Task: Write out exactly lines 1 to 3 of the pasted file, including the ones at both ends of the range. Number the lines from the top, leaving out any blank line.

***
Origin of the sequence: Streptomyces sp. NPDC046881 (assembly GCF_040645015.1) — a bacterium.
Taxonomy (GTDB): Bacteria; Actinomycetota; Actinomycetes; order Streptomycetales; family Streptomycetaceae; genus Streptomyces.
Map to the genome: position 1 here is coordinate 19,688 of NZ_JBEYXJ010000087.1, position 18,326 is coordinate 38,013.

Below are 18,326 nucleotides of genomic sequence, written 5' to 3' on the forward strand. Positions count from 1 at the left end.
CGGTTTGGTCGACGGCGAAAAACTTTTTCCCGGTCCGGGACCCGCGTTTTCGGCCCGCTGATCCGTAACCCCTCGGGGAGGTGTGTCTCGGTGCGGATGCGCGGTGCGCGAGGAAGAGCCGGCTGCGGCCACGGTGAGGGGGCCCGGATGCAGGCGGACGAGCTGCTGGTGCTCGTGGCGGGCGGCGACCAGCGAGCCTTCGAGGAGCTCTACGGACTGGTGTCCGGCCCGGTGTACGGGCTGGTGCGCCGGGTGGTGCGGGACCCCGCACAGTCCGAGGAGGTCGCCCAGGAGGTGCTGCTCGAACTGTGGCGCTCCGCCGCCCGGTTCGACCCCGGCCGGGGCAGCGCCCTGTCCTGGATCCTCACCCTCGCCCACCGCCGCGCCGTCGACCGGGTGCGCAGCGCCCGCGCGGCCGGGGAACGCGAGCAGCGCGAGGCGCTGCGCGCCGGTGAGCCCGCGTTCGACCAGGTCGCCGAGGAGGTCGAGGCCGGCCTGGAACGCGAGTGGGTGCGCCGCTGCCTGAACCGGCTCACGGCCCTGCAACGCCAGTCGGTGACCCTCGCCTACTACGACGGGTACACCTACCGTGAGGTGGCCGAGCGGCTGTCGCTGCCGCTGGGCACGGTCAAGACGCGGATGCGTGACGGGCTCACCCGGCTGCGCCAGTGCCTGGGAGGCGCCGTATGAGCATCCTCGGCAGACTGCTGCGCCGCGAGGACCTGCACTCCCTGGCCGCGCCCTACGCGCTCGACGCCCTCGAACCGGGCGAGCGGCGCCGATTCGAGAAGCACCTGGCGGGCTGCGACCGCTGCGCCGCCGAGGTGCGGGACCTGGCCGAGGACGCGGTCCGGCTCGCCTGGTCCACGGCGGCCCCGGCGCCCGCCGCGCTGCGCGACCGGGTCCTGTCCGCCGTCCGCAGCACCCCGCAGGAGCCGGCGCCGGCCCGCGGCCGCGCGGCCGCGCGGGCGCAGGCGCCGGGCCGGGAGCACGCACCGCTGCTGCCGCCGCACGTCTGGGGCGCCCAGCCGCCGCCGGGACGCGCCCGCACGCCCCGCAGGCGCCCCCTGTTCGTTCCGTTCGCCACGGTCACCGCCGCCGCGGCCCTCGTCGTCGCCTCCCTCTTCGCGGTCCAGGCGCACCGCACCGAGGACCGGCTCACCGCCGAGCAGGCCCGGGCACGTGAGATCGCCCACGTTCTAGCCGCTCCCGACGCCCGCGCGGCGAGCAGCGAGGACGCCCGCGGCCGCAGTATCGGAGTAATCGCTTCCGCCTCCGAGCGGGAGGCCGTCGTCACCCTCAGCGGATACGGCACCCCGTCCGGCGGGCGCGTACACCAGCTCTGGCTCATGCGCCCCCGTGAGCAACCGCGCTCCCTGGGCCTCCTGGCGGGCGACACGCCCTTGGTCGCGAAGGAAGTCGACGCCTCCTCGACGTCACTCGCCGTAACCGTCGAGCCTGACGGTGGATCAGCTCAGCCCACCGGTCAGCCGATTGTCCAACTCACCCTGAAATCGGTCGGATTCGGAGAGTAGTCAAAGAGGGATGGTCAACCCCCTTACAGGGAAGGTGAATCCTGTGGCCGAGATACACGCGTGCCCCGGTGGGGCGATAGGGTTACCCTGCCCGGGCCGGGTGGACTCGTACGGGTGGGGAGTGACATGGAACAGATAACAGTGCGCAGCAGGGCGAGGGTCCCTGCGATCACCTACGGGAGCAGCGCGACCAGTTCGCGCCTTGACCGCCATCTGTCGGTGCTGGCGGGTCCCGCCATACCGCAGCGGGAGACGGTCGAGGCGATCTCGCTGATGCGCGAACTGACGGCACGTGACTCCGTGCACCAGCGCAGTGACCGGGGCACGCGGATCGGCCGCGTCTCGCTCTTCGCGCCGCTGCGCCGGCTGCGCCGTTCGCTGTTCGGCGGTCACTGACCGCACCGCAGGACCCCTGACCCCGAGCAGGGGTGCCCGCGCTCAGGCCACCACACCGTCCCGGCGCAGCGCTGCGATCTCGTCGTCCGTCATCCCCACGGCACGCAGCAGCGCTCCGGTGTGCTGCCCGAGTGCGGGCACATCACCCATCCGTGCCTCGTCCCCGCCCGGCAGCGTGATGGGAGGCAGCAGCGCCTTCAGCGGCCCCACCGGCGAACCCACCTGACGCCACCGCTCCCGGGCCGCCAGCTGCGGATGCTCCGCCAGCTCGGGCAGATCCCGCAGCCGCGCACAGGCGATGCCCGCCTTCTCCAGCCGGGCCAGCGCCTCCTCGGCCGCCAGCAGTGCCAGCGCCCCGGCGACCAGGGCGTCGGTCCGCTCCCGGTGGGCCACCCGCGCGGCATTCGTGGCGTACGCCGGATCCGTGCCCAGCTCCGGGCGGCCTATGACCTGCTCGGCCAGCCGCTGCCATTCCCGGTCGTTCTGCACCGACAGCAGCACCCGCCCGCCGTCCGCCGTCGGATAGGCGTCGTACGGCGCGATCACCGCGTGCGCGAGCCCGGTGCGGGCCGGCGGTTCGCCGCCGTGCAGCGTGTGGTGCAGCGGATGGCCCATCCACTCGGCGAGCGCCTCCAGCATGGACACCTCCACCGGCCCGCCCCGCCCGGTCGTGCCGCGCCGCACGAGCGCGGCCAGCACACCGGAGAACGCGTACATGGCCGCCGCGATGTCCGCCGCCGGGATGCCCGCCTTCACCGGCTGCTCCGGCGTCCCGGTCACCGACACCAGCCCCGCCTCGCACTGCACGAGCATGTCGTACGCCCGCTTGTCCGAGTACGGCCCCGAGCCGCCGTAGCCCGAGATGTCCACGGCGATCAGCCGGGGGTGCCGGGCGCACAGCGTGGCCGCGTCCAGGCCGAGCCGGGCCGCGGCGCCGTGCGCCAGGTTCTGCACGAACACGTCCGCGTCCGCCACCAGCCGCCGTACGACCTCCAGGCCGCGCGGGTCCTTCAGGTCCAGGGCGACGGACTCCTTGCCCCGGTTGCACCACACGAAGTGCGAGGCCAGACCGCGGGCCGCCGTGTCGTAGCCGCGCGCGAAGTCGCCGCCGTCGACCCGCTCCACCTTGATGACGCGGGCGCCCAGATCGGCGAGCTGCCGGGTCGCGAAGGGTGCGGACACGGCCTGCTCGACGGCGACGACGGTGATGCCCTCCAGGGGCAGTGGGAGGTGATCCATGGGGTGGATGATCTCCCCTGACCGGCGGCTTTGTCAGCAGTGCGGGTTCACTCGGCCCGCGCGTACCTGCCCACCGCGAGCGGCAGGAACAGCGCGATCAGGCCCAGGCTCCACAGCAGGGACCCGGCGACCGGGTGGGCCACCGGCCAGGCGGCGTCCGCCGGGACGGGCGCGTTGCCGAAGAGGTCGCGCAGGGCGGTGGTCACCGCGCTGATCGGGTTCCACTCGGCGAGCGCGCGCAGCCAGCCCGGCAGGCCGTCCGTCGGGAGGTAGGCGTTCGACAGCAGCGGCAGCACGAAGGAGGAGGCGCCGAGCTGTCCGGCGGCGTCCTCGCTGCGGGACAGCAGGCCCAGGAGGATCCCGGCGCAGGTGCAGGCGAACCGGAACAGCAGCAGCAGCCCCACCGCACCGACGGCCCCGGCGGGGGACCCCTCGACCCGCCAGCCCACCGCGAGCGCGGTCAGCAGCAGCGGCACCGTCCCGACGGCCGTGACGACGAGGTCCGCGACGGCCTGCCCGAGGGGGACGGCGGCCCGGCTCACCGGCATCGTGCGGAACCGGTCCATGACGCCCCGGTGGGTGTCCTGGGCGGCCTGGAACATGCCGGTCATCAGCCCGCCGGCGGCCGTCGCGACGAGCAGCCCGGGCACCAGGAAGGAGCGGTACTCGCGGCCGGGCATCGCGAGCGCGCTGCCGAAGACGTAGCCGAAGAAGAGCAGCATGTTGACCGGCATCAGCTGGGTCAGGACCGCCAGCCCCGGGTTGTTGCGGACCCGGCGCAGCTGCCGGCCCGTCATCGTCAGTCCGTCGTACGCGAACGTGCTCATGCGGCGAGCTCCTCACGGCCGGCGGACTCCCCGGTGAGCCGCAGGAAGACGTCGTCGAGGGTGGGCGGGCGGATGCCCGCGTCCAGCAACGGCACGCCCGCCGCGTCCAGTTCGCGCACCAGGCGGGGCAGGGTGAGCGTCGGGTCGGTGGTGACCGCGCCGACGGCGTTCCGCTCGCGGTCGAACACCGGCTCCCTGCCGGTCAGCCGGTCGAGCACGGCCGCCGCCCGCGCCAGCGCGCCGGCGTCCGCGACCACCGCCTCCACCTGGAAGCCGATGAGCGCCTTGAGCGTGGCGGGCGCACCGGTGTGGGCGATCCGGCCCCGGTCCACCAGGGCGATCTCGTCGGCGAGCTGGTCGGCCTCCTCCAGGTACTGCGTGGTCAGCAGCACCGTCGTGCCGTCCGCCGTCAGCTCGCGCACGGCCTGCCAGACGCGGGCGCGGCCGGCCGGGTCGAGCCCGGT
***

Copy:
Origin of the sequence: Streptomyces sp. NPDC046881 (assembly GCF_040645015.1) — a bacterium.
Taxonomy (GTDB): Bacteria; Actinomycetota; Actinomycetes; order Streptomycetales; family Streptomycetaceae; genus Streptomyces.
Map to the genome: position 1 here is coordinate 19,688 of NZ_JBEYXJ010000087.1, position 18,326 is coordinate 38,013.